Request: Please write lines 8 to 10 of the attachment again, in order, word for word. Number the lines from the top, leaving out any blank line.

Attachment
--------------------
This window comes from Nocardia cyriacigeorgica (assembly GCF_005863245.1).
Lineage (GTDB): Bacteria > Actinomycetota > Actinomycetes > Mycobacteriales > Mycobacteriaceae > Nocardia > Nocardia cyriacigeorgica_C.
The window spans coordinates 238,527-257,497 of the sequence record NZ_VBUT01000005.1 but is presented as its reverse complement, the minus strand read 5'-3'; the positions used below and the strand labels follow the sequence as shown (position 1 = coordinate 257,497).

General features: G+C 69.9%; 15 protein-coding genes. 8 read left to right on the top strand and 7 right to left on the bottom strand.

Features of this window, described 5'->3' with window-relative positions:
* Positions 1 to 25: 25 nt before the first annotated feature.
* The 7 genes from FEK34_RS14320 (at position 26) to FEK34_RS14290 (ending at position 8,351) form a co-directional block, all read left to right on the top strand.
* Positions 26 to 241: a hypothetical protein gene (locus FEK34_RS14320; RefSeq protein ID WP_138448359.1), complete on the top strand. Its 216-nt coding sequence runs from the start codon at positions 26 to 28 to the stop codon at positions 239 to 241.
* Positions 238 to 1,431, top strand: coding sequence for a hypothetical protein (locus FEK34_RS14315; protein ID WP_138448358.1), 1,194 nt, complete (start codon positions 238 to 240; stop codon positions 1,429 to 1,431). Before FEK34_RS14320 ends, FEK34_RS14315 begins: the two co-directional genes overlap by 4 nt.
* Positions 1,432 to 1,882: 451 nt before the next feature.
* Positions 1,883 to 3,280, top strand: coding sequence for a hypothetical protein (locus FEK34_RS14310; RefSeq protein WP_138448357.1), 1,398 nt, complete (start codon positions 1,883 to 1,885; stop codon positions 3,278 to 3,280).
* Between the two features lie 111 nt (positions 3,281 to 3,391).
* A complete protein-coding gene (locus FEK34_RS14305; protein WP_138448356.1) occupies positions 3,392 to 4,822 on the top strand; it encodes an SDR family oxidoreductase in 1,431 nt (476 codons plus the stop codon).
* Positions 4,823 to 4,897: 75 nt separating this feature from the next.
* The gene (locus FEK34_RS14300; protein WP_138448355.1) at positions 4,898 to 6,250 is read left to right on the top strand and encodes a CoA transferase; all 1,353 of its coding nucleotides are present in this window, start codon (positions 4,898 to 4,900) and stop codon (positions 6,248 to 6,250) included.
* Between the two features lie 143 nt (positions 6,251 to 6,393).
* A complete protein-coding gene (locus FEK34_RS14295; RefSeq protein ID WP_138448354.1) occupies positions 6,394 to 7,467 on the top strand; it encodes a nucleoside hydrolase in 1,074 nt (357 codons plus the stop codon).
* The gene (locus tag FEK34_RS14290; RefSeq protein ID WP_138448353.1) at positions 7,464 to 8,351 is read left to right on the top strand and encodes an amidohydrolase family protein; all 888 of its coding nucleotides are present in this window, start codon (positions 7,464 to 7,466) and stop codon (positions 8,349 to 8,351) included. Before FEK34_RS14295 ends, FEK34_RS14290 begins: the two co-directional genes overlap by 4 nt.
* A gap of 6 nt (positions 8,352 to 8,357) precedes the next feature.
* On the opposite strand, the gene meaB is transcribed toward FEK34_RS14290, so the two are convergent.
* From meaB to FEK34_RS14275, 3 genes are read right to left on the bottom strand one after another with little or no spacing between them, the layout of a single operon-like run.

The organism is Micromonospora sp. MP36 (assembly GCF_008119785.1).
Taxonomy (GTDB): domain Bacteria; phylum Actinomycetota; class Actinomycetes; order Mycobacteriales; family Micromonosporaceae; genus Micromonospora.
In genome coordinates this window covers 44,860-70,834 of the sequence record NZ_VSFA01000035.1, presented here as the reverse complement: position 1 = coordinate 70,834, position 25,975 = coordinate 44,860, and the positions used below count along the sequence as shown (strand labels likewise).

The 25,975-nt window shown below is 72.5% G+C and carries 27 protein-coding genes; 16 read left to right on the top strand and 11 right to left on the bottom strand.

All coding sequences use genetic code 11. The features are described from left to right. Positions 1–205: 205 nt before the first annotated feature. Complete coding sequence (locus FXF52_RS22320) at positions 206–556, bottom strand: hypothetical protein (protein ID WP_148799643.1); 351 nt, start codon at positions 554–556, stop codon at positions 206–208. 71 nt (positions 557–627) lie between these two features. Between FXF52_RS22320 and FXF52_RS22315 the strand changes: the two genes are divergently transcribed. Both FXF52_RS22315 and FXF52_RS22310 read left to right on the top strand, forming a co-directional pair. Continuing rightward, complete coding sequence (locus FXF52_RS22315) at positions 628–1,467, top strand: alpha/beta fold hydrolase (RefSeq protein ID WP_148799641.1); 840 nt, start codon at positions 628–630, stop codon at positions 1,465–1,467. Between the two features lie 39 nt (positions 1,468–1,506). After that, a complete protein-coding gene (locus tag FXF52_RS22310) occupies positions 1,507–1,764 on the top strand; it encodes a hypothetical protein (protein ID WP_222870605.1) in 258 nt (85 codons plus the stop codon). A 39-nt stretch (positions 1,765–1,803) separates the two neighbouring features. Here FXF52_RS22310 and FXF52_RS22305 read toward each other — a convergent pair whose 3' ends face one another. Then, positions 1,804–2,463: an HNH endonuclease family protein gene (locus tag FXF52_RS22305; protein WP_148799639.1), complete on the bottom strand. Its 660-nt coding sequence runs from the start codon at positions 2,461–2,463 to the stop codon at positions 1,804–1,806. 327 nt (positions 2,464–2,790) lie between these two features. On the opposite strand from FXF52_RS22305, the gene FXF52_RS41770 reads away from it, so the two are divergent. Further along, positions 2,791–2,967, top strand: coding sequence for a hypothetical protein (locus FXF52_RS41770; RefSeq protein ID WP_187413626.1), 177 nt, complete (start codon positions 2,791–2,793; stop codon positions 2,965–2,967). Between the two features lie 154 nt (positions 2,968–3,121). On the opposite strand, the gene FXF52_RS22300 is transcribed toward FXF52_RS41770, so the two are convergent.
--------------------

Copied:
* Positions 26 to 241: a hypothetical protein gene (locus FEK34_RS14320; RefSeq protein ID WP_138448359.1), complete on the top strand. Its 216-nt coding sequence runs from the start codon at positions 26 to 28 to the stop codon at positions 239 to 241.
* Positions 238 to 1,431, top strand: coding sequence for a hypothetical protein (locus FEK34_RS14315; protein ID WP_138448358.1), 1,194 nt, complete (start codon positions 238 to 240; stop codon positions 1,429 to 1,431). Before FEK34_RS14320 ends, FEK34_RS14315 begins: the two co-directional genes overlap by 4 nt.
* Positions 1,432 to 1,882: 451 nt before the next feature.